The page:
The feeling used to be that if you just make the helmets better things would be okay. But you can’t make the helmets better. The helmet doesn’t protect the brain, it protects the skull. The reality is, the more efficient you make the helmets, the more dangerous they become for the people wearing them.
I believe that over time a lot of high schools and colleges will drop football. I’m waiting for that first shoe to drop. The game will survive because it’s so popular, but eventually the middle classes won’t play it. It will be a lot like boxing.
Football will eventually reach a point like smoking where it no longer can be justified.
Reed: What are your thoughts on sports welfare, i.e., taxpayers financing new sports palaces for wealthy sports franchise owners?
Deford: Well, I do think there’s a difference between number one, indoor arenas, number two baseball stadiums, and number three football stadiums. I think it’s totally unjustified for taxpayers to build a 100,000-seat football stadium, which is used maybe 12 times a year, if you include a concert or two in addition to the football games. I think that’s the hardest thing to justify.
I think a baseball stadium, that’s used almost 100 times a year, may be justified. It would depend on the city’s economic situation, how much the owner is going to pay, etc. But it may be justified for the city to put up 20-25% of the cost of a baseball stadium – based on the crowds the stadium brings in. I think you can at least listen to the argument for some public financing when it comes to baseball stadiums.
Now, indoor arenas are an entirely different thing, because arenas not only have sporting events but so many other events that appeal to the broad population — circuses, ice shows, concerts, rodeos, you name it. I look upon these arenas as almost old-fashioned community halls. I think you can justify arenas, in the sense of the community aspect.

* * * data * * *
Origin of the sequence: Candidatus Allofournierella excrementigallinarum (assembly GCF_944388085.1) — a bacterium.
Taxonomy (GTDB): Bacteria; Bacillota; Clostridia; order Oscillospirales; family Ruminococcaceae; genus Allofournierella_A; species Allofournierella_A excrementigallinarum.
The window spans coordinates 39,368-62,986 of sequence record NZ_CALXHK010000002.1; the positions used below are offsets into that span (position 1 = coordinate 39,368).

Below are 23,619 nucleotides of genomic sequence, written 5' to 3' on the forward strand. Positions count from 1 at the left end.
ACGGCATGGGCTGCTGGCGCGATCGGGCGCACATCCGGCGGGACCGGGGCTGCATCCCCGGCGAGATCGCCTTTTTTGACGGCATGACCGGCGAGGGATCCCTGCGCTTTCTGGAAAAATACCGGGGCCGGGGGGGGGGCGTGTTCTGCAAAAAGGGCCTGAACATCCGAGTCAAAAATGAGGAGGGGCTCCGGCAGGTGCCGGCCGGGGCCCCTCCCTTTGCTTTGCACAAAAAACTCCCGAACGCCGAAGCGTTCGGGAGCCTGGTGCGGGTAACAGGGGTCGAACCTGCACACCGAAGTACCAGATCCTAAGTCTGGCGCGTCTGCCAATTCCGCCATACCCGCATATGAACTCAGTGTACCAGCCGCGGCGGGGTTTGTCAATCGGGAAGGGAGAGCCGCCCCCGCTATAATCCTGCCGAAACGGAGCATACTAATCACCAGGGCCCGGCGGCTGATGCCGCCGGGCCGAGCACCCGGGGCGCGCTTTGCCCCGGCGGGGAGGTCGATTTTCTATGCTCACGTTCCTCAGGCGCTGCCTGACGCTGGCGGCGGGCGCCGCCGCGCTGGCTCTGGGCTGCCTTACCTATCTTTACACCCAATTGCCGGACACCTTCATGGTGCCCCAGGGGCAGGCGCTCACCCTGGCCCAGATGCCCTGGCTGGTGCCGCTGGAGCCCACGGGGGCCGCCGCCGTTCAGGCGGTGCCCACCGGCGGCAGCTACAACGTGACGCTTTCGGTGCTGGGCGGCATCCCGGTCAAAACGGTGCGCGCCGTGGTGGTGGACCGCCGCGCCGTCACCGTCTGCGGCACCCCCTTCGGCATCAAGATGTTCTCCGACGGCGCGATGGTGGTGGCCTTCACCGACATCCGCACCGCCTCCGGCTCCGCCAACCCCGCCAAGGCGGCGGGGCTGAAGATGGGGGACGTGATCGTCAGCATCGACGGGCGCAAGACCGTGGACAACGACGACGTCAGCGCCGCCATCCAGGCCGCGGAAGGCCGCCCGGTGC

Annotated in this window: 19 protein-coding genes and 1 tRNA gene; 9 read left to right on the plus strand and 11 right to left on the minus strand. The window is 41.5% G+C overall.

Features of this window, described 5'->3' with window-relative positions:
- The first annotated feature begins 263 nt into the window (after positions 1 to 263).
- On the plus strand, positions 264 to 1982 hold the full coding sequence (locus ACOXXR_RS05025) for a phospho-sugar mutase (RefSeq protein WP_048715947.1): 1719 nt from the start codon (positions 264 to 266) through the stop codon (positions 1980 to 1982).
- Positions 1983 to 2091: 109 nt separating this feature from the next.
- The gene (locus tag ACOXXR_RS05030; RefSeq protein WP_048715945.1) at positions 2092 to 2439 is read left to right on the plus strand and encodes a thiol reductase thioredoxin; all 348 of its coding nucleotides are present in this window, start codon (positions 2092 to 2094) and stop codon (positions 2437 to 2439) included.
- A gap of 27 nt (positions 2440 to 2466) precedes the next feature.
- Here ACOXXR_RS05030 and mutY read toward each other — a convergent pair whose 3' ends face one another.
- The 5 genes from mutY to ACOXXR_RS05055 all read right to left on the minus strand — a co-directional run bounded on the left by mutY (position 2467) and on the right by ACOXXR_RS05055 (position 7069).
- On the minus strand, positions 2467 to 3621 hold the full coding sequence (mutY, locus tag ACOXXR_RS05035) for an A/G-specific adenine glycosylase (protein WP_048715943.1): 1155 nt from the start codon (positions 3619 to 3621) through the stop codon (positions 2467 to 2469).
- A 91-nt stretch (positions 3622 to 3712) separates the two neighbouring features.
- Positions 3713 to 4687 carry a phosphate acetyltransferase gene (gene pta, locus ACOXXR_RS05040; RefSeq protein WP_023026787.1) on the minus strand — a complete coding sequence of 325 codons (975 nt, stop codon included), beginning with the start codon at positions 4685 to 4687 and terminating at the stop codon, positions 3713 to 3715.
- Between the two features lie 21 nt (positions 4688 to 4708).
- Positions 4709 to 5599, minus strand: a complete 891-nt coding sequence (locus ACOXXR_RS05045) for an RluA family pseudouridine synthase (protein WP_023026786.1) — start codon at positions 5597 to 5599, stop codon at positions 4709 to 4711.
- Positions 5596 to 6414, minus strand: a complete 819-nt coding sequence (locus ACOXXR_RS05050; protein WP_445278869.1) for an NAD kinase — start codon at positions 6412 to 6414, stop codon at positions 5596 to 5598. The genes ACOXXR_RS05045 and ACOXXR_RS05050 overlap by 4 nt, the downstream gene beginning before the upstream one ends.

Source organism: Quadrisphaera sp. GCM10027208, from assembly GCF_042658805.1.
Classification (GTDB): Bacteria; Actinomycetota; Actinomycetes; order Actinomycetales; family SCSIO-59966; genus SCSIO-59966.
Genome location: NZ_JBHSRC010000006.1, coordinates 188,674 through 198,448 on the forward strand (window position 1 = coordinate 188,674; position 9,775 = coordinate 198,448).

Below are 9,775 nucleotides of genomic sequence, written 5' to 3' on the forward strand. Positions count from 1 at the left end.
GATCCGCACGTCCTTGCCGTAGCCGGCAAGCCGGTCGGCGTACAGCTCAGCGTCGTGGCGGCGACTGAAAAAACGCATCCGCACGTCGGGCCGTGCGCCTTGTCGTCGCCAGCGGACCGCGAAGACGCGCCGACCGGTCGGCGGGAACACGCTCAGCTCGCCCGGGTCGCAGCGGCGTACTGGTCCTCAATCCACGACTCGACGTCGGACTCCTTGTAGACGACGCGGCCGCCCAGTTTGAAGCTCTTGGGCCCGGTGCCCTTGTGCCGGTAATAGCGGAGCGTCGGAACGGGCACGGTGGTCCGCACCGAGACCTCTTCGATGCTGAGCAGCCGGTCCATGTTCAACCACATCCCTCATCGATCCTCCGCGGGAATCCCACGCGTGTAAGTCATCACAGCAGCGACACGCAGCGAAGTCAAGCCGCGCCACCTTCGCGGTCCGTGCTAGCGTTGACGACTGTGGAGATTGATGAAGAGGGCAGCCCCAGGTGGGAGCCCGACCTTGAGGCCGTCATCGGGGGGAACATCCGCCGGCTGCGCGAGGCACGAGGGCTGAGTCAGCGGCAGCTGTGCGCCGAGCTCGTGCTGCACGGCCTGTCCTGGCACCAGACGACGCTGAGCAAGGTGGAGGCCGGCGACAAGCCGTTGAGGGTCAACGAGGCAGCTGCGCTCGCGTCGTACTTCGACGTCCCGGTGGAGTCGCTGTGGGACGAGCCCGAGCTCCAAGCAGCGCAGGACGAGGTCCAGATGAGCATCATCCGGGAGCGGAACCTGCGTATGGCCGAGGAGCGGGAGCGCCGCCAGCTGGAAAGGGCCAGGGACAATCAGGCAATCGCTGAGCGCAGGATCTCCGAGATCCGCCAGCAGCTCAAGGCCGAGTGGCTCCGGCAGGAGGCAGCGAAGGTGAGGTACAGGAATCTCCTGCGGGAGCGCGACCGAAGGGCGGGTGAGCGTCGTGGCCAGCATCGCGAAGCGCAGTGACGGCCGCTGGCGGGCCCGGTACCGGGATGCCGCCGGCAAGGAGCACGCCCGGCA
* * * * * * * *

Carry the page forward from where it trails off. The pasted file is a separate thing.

Arenas can be a good thing for communities — if you have fair leases. It shouldn’t be “Okay, Mr. NBA Owner, we’re going to give you an arena.” I think arenas can be justified but it shouldn’t be a giveaway.
Reed: Would the community ownership model of pro sports franchise ownership, e.g., the Green Bay Packers ownership structure, solve a lot of the problems in pro sports in terms of pro sports franchises holding communities hostage for new stadiums, etc.?
Deford: I think it’s very idealistic. However, in concept, if the community owned the franchise it would help. Nobody says we’re going to take the Cleveland Symphony and move it to Portland, Oregon but that’s what happens in sports. I think it’s a fine idea but you can’t even do it in the NFL anymore. It’s not allowed in their bylaws. But the option should be available. I think it’s a wonderful idea and I think people would be delighted with that option. It probably would work better than the system we’ve got but it ain’t going to happen.
Reed: You touch on your relationship with Jimmy the Greek in your new memoir Over Time. He was probably the one person most responsible for taking sports gambling mainstream. What are your thoughts on the possibility of legalized sports gambling in the United States?